Charles Gounod

People associate the name of Charles Gounod (1818-1893) with the popular opera Faust and the Ave Maria motet in all sorts of arrangements (written on the basis of the Prelude in C major from Volume I of J. S. Bach’s Well-Tempered Piano). Throughout the French composer’s life, his creative interests were divided between sacred music and opera. Born in Paris into an artistic family (his father was a painter, his mother was a pianist), Charles was a soloist in a church choir from an early age, playing the piano and composing short piano pieces. A graduate of the Paris Conservatoire, he entered the Prix de Rome in 1839 with the Fernand cantata and spent the next two years in Italy, travelling to Vienna and Germany. But disillusioned with modern Italian opera, he began to study the ancient cult music. And in his early sacred works he wove his fascination with the art of Palestrina.

After his return to Paris, he worked as organist and conductor at the Church of the Missions étrangères (1843-1848). He even thought of taking a clerical ministry, of devoting himself to the Church. Still, after a long hesitation he returned to art, to his beloved opera, a genre particularly revered at the time in France. His first stage works “Sappho” and “The Bloody Nun” were not a success. It came to the 40-year-old composer only with the premiere of his comic opera “Involuntary Doctor” (after Molière) and his masterpiece “Faust”. After Gounod’s significant revision for the opera’s production at the Paris Grand Opera (replacing the original dialogues with recitatives and adding ballet scenes), Faust achieved an unheard-of record. By the end of his life, it numbered 1,000 performances! The “hit” Ave Maria followed, as did several other operas – the most famous of these being Romeo and Juliet. And a radical turn to sacred music. The composer retired from public activities and composed 9 Masses, a Requiem, the “Redemption”, “Death and Life” oratorios, etc.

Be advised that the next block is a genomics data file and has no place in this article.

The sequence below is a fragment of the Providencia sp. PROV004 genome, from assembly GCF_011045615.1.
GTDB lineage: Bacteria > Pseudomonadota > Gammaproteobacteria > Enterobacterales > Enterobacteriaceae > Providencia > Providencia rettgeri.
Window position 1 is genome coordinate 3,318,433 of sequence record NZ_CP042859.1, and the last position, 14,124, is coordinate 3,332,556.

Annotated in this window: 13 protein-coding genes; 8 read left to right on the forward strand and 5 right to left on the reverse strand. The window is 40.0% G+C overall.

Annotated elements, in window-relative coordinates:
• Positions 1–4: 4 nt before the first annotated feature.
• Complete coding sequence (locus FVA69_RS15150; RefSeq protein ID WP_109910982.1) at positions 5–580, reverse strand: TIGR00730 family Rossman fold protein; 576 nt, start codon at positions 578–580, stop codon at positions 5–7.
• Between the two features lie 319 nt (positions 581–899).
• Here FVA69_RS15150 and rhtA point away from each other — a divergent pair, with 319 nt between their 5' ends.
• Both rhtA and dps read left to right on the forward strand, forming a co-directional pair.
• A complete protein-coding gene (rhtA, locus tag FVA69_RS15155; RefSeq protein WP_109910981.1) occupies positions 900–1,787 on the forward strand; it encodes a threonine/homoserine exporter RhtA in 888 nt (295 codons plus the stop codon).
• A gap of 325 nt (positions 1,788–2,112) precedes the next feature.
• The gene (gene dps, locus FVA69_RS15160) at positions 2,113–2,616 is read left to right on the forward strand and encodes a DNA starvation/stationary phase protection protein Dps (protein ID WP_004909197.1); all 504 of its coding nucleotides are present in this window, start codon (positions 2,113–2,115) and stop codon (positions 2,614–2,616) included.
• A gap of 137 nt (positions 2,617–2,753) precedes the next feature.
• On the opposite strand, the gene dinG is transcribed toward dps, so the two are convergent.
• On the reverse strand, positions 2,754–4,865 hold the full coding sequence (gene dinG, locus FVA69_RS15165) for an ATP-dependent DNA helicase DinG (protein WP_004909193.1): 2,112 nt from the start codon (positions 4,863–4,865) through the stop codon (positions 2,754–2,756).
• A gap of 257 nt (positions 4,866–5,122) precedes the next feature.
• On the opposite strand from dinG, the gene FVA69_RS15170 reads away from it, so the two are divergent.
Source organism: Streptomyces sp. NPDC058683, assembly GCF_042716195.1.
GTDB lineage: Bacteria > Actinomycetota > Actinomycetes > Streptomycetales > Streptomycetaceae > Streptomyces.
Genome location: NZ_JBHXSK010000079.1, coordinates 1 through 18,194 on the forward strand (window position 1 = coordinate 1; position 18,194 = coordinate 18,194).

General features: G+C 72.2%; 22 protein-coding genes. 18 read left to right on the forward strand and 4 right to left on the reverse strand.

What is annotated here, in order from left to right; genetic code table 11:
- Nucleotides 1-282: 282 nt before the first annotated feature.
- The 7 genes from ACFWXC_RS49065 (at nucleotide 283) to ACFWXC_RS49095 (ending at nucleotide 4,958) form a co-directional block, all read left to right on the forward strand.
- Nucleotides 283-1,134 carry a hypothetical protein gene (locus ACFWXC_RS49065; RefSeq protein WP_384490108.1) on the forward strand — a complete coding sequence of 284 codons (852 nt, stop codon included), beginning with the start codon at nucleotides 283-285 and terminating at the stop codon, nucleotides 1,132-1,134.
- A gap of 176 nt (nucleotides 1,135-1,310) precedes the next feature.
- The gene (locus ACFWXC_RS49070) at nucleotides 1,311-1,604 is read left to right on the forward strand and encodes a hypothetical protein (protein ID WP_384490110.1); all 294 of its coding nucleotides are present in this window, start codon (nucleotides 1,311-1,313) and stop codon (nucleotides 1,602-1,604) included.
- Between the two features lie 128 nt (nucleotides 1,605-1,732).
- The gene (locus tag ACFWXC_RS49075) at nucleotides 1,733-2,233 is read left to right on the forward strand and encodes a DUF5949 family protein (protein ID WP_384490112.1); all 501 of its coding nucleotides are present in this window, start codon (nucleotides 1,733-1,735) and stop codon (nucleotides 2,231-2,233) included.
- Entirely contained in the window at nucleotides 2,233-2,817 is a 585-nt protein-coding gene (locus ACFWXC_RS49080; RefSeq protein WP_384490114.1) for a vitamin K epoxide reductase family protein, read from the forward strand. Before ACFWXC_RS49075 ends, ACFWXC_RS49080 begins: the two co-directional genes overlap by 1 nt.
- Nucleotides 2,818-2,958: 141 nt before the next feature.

If Gounod is Faust for opera fans, the symphonic Gounod brings an unexpected experience. In the years 1854-55 he wrote two symphonies (there are also sketches for a third, which was never completed). In fact, the first movement of Symphony No. 1 in C major was composed in Rome, a decade earlier, and not surprisingly it is sunny, carefree. It’s unofficially referred to as “Haydn-esque”. It embodies his endless homage to the classical Viennese tradition. It is a curious fact how the 17-year-old Georges Bizet’s acquaintance with this opus gave birth to the keyboard transcription he made of the work for two pianos and the courage to write his Symphony in C major.

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